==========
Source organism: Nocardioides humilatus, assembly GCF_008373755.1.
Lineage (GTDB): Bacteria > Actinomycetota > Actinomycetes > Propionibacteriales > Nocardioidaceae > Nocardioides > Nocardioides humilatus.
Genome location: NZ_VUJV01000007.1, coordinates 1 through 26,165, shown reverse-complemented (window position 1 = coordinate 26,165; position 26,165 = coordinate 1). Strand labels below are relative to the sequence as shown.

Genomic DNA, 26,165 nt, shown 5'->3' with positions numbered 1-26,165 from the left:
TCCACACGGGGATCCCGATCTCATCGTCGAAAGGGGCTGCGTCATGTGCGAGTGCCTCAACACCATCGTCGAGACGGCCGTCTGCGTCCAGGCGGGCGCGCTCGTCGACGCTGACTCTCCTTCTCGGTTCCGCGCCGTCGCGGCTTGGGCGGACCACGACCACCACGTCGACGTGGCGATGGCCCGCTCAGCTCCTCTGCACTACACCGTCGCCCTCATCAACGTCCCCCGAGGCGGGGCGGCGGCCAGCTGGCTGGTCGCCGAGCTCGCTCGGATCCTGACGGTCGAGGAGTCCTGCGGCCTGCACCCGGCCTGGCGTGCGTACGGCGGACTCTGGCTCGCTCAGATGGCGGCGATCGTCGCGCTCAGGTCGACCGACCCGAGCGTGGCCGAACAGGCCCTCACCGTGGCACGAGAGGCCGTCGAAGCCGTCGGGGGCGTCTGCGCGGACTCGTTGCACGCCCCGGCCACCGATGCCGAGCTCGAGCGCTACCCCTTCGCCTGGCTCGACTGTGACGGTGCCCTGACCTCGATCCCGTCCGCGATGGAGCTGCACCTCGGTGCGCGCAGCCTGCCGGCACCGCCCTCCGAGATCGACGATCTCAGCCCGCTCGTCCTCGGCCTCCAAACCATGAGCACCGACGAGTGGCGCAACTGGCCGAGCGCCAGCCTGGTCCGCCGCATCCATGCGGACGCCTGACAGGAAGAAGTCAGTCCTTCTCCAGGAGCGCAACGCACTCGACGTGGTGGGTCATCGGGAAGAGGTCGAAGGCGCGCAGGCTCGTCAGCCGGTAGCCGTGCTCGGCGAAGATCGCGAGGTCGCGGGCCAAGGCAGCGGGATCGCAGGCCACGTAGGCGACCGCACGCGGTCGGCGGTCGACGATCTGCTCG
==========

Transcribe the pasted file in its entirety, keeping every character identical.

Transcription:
Source organism: Nocardioides humilatus, assembly GCF_008373755.1.
Lineage (GTDB): Bacteria > Actinomycetota > Actinomycetes > Propionibacteriales > Nocardioidaceae > Nocardioides > Nocardioides humilatus.
Genome location: NZ_VUJV01000007.1, coordinates 1 through 26,165, shown reverse-complemented (window position 1 = coordinate 26,165; position 26,165 = coordinate 1). Strand labels below are relative to the sequence as shown.

Genomic DNA, 26,165 nt, shown 5'->3' with positions numbered 1-26,165 from the left:
TCCACACGGGGATCCCGATCTCATCGTCGAAAGGGGCTGCGTCATGTGCGAGTGCCTCAACACCATCGTCGAGACGGCCGTCTGCGTCCAGGCGGGCGCGCTCGTCGACGCTGACTCTCCTTCTCGGTTCCGCGCCGTCGCGGCTTGGGCGGACCACGACCACCACGTCGACGTGGCGATGGCCCGCTCAGCTCCTCTGCACTACACCGTCGCCCTCATCAACGTCCCCCGAGGCGGGGCGGCGGCCAGCTGGCTGGTCGCCGAGCTCGCTCGGATCCTGACGGTCGAGGAGTCCTGCGGCCTGCACCCGGCCTGGCGTGCGTACGGCGGACTCTGGCTCGCTCAGATGGCGGCGATCGTCGCGCTCAGGTCGACCGACCCGAGCGTGGCCGAACAGGCCCTCACCGTGGCACGAGAGGCCGTCGAAGCCGTCGGGGGCGTCTGCGCGGACTCGTTGCACGCCCCGGCCACCGATGCCGAGCTCGAGCGCTACCCCTTCGCCTGGCTCGACTGTGACGGTGCCCTGACCTCGATCCCGTCCGCGATGGAGCTGCACCTCGGTGCGCGCAGCCTGCCGGCACCGCCCTCCGAGATCGACGATCTCAGCCCGCTCGTCCTCGGCCTCCAAACCATGAGCACCGACGAGTGGCGCAACTGGCCGAGCGCCAGCCTGGTCCGCCGCATCCATGCGGACGCCTGACAGGAAGAAGTCAGTCCTTCTCCAGGAGCGCAACGCACTCGACGTGGTGGGTCATCGGGAAGAGGTCGAAGGCGCGCAGGCTCGTCAGCCGGTAGCCGTGCTCGGCGAAGATCGCGAGGTCGCGGGCCAAGGCAGCGGGATCGCAGGCCACGTAGGCGACCGCACGCGGTCGGCGGTCGACGATCTGCTCG